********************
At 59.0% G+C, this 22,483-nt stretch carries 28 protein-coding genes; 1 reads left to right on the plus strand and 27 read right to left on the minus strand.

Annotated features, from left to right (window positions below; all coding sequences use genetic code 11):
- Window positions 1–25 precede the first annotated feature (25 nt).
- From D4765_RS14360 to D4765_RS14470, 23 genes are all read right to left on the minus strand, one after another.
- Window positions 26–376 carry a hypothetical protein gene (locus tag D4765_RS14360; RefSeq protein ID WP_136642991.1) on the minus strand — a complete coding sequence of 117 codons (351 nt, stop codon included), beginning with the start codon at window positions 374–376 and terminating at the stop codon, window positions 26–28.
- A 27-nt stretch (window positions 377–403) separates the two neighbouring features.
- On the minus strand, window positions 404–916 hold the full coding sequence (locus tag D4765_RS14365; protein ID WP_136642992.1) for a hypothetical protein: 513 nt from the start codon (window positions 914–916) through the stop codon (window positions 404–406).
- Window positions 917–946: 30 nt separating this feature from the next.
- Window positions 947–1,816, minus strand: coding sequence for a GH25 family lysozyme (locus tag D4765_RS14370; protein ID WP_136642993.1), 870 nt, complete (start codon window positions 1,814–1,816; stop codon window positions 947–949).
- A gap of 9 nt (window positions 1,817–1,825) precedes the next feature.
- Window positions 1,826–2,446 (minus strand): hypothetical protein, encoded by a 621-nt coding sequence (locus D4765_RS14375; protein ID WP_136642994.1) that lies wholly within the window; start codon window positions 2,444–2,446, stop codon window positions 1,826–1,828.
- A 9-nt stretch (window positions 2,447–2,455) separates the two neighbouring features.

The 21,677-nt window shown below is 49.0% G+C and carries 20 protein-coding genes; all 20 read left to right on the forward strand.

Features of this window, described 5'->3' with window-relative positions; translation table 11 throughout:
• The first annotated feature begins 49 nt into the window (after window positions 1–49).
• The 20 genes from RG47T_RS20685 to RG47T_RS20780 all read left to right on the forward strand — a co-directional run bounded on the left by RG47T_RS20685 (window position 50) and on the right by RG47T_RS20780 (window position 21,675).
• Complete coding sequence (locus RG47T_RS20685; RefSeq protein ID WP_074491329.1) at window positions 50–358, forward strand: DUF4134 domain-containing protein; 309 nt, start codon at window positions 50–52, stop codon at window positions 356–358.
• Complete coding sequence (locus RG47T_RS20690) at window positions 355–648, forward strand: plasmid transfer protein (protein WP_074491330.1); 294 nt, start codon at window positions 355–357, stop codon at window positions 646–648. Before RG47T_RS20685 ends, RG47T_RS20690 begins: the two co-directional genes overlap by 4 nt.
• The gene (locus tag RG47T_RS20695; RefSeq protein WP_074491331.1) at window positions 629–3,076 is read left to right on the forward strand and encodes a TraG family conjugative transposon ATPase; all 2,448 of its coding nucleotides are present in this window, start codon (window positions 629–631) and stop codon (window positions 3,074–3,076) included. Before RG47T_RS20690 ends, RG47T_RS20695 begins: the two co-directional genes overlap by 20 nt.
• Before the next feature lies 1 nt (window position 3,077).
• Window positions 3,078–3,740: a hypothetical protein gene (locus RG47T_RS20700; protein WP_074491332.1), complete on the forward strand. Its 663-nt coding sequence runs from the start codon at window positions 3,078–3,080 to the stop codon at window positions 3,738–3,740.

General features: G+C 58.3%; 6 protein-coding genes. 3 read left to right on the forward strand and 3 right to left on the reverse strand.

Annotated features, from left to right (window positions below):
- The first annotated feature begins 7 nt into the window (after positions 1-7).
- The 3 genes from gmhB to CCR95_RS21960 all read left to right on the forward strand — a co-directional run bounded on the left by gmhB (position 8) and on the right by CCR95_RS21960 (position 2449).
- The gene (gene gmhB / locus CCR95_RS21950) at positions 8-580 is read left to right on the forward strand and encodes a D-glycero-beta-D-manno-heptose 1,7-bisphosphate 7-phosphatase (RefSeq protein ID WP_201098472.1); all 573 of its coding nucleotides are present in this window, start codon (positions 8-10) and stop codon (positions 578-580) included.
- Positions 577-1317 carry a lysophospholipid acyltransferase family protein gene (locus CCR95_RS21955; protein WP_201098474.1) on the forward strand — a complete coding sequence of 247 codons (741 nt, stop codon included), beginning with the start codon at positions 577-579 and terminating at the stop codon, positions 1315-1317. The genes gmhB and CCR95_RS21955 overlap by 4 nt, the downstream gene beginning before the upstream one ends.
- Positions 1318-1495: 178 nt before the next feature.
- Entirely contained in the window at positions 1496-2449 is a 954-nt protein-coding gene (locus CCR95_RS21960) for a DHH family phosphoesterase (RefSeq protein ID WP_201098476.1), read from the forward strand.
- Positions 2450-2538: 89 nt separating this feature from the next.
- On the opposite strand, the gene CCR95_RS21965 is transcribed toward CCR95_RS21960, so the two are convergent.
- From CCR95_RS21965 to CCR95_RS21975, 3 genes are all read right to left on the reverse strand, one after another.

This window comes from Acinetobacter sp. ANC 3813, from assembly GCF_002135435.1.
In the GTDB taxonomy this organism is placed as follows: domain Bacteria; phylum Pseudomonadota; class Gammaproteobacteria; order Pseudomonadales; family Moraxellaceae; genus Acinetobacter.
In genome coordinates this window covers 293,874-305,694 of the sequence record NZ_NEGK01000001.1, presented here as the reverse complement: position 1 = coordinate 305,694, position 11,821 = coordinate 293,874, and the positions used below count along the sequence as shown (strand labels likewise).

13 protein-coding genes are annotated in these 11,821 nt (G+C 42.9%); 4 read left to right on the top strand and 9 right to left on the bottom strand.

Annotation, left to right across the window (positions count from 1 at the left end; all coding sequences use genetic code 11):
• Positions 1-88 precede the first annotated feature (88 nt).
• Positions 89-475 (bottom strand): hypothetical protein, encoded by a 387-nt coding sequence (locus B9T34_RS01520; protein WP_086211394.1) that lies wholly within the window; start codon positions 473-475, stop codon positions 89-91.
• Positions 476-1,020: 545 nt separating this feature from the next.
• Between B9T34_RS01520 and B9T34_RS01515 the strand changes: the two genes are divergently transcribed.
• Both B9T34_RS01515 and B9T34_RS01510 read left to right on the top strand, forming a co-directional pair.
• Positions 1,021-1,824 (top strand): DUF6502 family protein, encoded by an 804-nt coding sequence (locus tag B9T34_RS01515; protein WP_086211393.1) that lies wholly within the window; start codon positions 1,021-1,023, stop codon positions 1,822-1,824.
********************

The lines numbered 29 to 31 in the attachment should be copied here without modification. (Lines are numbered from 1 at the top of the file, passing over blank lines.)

- Entirely contained in the window at positions 1496-2449 is a 954-nt protein-coding gene (locus CCR95_RS21960) for a DHH family phosphoesterase (RefSeq protein ID WP_201098476.1), read from the forward strand.
- Positions 2450-2538: 89 nt separating this feature from the next.
- On the opposite strand, the gene CCR95_RS21965 is transcribed toward CCR95_RS21960, so the two are convergent.